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Week-on, weekend-off treatment controls viral load in young people
Keith Alcorn, 2015-02-25 17:00:00
Taking an efavirenz-based
antiretroviral regimen during the week and taking no medication on two days
over the weekend was just as effective as daily treatment in controlling viral
load in an 11-country trial conducted among adolescents and young people, Professor
Karina Butler of Our Lady’s Children’s
Hospital, Dublin, Ireland, reported at the Conference on Retroviruses and Opportunistic
Infections (CROI 2015) in Seattle, USA, on Tuesday.
Sustaining adherence to daily treatment appears to be more difficult in
young people and adolescents. Studies of adherence show consistently that older
age is strongly correlated with better adherence, and clinicians in Europe,
North America and sub-Saharan Africa have reported the difficulties faced by
adolescents in taking medication regularly.
“As paediatric treaters we’re desperate for new ways of supporting
adherence,” Dr Elaine Abrams of Columbia University, New York, told a press
conference reviewing the study results.
The BREATHER study was designed to test a regimen that could normalise
life for young people, said Prof. Butler.
“Adolescents going out at the weekend often don’t take their medication
because they don’t want people to see them taking it,” she said. The prospect
of lifelong therapy is also daunting for many young people.
“The priniciple of this study was quite different [from treatment
interruption studies in which], you were allowing viral rebound, whereas in
this study you were taking a break from taking medication,” Prof. Butler told
the press conference.
Interrupting treatment for prolonged periods is not recommended; a
large international study called SMART found that people who interrupted
treatment had a higher risk of death and serious illness, both AIDS-related and
non-AIDS related. Studies of shorter periods of
treatment interruption, of fixed duration, have also shown
that stopping treatment for a month or week at a time results in a higher risk
of viral rebound.
However, the durability of a five days on/two days off regimen has not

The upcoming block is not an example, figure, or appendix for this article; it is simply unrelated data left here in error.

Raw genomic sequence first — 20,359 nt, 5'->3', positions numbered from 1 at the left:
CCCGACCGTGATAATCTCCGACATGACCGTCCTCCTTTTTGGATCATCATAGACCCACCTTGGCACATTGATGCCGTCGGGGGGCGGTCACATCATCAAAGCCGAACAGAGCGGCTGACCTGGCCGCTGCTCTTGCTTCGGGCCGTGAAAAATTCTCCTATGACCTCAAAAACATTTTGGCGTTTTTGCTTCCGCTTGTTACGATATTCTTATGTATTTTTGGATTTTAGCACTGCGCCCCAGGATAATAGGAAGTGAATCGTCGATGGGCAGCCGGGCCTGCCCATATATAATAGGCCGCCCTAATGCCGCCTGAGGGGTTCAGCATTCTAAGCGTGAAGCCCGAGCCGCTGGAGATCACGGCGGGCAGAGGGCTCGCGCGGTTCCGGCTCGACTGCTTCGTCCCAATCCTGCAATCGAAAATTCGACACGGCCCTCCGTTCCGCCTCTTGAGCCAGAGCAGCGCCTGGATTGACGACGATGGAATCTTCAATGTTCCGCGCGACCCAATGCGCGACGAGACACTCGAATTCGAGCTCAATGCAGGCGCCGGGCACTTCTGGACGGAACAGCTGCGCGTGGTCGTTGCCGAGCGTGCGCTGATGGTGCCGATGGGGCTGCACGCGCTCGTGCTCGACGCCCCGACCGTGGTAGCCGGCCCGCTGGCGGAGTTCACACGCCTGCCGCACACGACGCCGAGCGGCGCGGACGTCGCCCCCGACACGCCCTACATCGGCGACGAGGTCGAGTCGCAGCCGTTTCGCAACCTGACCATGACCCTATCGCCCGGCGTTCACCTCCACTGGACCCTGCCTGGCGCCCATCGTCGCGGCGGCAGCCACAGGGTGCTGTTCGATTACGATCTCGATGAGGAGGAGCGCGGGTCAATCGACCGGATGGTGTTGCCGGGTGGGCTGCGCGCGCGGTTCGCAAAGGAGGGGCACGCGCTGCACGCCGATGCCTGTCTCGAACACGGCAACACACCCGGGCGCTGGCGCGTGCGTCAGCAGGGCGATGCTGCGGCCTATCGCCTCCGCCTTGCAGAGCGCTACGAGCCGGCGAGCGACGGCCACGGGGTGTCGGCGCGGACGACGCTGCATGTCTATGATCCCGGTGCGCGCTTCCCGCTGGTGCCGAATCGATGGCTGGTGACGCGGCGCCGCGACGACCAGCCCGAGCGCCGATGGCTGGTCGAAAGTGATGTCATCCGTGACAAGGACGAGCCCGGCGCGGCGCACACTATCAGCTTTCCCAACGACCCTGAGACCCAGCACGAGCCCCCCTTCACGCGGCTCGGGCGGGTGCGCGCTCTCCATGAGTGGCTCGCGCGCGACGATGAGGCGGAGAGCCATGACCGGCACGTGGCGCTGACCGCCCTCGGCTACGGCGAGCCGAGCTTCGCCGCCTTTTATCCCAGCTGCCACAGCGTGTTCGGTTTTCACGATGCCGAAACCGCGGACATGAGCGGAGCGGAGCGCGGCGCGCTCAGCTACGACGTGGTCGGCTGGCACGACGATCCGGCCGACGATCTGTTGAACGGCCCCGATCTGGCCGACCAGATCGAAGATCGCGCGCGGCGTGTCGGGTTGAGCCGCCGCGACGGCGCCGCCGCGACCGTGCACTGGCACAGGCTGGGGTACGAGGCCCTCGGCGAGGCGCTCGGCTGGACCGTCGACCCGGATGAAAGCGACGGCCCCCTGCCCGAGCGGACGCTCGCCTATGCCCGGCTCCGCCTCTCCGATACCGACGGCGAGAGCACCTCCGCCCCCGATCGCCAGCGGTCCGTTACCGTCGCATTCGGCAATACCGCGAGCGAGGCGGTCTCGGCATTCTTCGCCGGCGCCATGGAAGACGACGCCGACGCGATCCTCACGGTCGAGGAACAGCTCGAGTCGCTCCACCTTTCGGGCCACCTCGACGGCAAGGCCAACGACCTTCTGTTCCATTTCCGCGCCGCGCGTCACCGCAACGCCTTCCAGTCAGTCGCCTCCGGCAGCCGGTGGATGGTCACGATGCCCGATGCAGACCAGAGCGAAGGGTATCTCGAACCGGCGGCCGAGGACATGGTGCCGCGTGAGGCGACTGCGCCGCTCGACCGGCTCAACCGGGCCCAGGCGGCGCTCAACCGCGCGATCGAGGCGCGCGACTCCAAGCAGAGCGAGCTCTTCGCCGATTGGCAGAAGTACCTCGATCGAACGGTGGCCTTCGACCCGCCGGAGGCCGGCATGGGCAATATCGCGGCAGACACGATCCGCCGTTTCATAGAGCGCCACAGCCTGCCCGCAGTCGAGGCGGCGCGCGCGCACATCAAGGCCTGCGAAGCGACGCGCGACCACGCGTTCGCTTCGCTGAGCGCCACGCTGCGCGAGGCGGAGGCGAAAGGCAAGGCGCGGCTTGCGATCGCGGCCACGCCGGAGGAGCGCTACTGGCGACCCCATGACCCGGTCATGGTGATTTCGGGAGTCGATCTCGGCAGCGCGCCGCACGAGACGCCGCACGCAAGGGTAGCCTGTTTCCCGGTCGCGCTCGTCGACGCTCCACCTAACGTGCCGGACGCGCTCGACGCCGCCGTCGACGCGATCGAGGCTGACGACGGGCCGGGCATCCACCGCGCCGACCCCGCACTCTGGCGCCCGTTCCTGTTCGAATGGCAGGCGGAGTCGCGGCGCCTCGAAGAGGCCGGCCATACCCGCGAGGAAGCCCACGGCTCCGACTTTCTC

been tested in a large trial, and it is plausible that treatment based on drugs
which take a long time to clear from the blood, such as efavirenz, would be
less likely to result in viral rebound if doses are missed on two consecutive
days, provided that viral load has already been suppressed for a prolonged
period. A study in 221 patients found
that after one year of viral suppression, the risk of viral rebound declined
substantially in people who were not fully adherent to treatment.
The BREATHER study recruited 199 young people between the ages of 8 and 24
(median age 14) in Europe, Uganda, Thailand, Argentina and the United States.
Twenty-one per cent were aged 18 or over. Young people were eligible to join the study if they
had been on stable antiretroviral therapy with viral load below 50 copies/ml
for 12 months, and if they had never experienced viral rebound. Participants
were randomly assigned to receive 'short cycle' treatment, during which they
took two consecutive days off treatment each week (usually Saturday and
Sunday), or continuous treatment.
After a median of 85 weeks of follow up, viral load had rebounded above
50 copies/ml in six of the short cycle group and seven of the continuous
The weekend-off regimen proved highly acceptable to young people, with
74% saying that it made life a 'lot' easier, although when questioned about a
range of everyday activities that might be difficult as a result of treatment,
the only area of statistically significant improvement was “going out with
friends”. Participants who stopped treatment at the weekend said that side-effects lessened at the weekend, and were also more prone to report previously
Participants in the weekend-off arm were less likely to change
treatment for reasons of toxicity or simplification during the study, but there
was no significant difference in the reporting of adverse events related to
Experts stressed that these results should be treated with caution, and
that young people should not begin missing weekend doses until longer-term
follow up of the participants in this study has provided reassurance that the
strategy is safe. In particular, they stressed that the results apply only to
young people taking efavirenz-based treatment who had undetectable viral
load and no previous history of viral rebound.
Young people who took part in the study expressed concern
that others might try doing the same thing without proper monitoring and end up
“It’s important to highlight that they were a very select group of
suppressed patients,” said Dr Elaine Abrams of Columbia University, New York.
“It’s important to say that they had never failed treatment before.
They were the best group of individuals to enter such a study,” agreed Dr
Butler. Many adolescents with a long history of HIV treatment are likely to
have experienced several episodes of viral rebound, leading to the development
of drug resistance. Lower levels of antiretrovirals during the weekend off
treatment might not be sufficient to suppress drug-resistant virus in those
young people with a history of multiple treatment failures, leading to viral
rebound and further drug resistance.
“I don’t think results of this study should impact on clinical
practice. Clearly we need to look at long-term follow up to see that it is
safe,” said Dr Butler.
However, she went on, “if there are individual circumstances a
clinician may choose to change treatment, with careful monitoring.”